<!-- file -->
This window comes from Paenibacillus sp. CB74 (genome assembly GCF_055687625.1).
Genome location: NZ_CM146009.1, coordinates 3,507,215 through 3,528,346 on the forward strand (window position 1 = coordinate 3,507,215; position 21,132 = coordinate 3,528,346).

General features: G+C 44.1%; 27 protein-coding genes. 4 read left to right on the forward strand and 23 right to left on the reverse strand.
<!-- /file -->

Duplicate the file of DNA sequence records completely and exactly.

This window comes from Paenibacillus sp. CB74 (genome assembly GCF_055687625.1).
Genome location: NZ_CM146009.1, coordinates 3,507,215 through 3,528,346 on the forward strand (window position 1 = coordinate 3,507,215; position 21,132 = coordinate 3,528,346).

General features: G+C 44.1%; 27 protein-coding genes. 4 read left to right on the forward strand and 23 right to left on the reverse strand.